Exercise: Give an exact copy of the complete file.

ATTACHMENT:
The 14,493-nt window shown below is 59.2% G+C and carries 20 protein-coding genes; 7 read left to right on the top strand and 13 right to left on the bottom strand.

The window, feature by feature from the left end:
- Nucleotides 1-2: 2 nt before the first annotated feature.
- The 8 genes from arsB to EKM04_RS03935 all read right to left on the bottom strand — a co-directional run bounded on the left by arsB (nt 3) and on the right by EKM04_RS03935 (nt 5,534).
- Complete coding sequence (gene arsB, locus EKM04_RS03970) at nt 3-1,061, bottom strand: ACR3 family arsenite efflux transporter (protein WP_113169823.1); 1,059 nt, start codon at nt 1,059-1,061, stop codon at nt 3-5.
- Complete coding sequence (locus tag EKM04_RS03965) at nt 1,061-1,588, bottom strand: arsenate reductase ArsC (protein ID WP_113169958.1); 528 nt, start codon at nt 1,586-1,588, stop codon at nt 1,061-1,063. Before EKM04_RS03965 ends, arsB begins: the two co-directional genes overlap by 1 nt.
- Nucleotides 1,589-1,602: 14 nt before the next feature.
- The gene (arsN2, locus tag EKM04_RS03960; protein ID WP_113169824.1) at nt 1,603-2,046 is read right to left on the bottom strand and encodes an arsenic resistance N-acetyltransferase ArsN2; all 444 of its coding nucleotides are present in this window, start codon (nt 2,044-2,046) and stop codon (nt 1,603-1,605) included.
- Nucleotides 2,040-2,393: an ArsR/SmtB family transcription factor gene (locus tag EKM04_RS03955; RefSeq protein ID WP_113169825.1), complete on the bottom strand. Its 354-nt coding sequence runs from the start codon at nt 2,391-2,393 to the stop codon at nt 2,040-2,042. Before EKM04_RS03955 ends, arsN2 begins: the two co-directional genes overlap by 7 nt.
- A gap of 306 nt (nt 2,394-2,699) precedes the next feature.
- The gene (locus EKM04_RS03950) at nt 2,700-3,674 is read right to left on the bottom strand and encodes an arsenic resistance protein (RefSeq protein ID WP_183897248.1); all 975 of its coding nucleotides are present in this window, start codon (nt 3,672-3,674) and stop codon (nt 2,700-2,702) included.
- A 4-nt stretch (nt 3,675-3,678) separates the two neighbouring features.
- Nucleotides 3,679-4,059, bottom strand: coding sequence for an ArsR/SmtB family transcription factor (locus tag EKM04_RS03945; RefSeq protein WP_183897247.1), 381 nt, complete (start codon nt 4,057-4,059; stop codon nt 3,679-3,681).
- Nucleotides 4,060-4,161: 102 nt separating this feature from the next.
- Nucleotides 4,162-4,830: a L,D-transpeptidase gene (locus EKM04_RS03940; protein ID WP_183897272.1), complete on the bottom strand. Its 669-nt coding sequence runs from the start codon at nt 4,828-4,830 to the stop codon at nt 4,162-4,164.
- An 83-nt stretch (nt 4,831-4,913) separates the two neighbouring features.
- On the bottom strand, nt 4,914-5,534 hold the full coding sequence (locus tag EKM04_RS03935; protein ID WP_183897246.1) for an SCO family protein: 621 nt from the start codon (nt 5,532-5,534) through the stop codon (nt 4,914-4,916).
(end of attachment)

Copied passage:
The 14,493-nt window shown below is 59.2% G+C and carries 20 protein-coding genes; 7 read left to right on the top strand and 13 right to left on the bottom strand.

The window, feature by feature from the left end:
- Nucleotides 1-2: 2 nt before the first annotated feature.
- The 8 genes from arsB to EKM04_RS03935 all read right to left on the bottom strand — a co-directional run bounded on the left by arsB (nt 3) and on the right by EKM04_RS03935 (nt 5,534).
- Complete coding sequence (gene arsB, locus EKM04_RS03970) at nt 3-1,061, bottom strand: ACR3 family arsenite efflux transporter (protein WP_113169823.1); 1,059 nt, start codon at nt 1,059-1,061, stop codon at nt 3-5.
- Complete coding sequence (locus tag EKM04_RS03965) at nt 1,061-1,588, bottom strand: arsenate reductase ArsC (protein ID WP_113169958.1); 528 nt, start codon at nt 1,586-1,588, stop codon at nt 1,061-1,063. Before EKM04_RS03965 ends, arsB begins: the two co-directional genes overlap by 1 nt.
- Nucleotides 1,589-1,602: 14 nt before the next feature.
- The gene (arsN2, locus tag EKM04_RS03960; protein ID WP_113169824.1) at nt 1,603-2,046 is read right to left on the bottom strand and encodes an arsenic resistance N-acetyltransferase ArsN2; all 444 of its coding nucleotides are present in this window, start codon (nt 2,044-2,046) and stop codon (nt 1,603-1,605) included.
- Nucleotides 2,040-2,393: an ArsR/SmtB family transcription factor gene (locus tag EKM04_RS03955; RefSeq protein ID WP_113169825.1), complete on the bottom strand. Its 354-nt coding sequence runs from the start codon at nt 2,391-2,393 to the stop codon at nt 2,040-2,042. Before EKM04_RS03955 ends, arsN2 begins: the two co-directional genes overlap by 7 nt.
- A gap of 306 nt (nt 2,394-2,699) precedes the next feature.
- The gene (locus EKM04_RS03950) at nt 2,700-3,674 is read right to left on the bottom strand and encodes an arsenic resistance protein (RefSeq protein ID WP_183897248.1); all 975 of its coding nucleotides are present in this window, start codon (nt 3,672-3,674) and stop codon (nt 2,700-2,702) included.
- A 4-nt stretch (nt 3,675-3,678) separates the two neighbouring features.
- Nucleotides 3,679-4,059, bottom strand: coding sequence for an ArsR/SmtB family transcription factor (locus tag EKM04_RS03945; RefSeq protein WP_183897247.1), 381 nt, complete (start codon nt 4,057-4,059; stop codon nt 3,679-3,681).
- Nucleotides 4,060-4,161: 102 nt separating this feature from the next.
- Nucleotides 4,162-4,830: a L,D-transpeptidase gene (locus EKM04_RS03940; protein ID WP_183897272.1), complete on the bottom strand. Its 669-nt coding sequence runs from the start codon at nt 4,828-4,830 to the stop codon at nt 4,162-4,164.
- An 83-nt stretch (nt 4,831-4,913) separates the two neighbouring features.
- On the bottom strand, nt 4,914-5,534 hold the full coding sequence (locus tag EKM04_RS03935; protein ID WP_183897246.1) for an SCO family protein: 621 nt from the start codon (nt 5,532-5,534) through the stop codon (nt 4,914-4,916).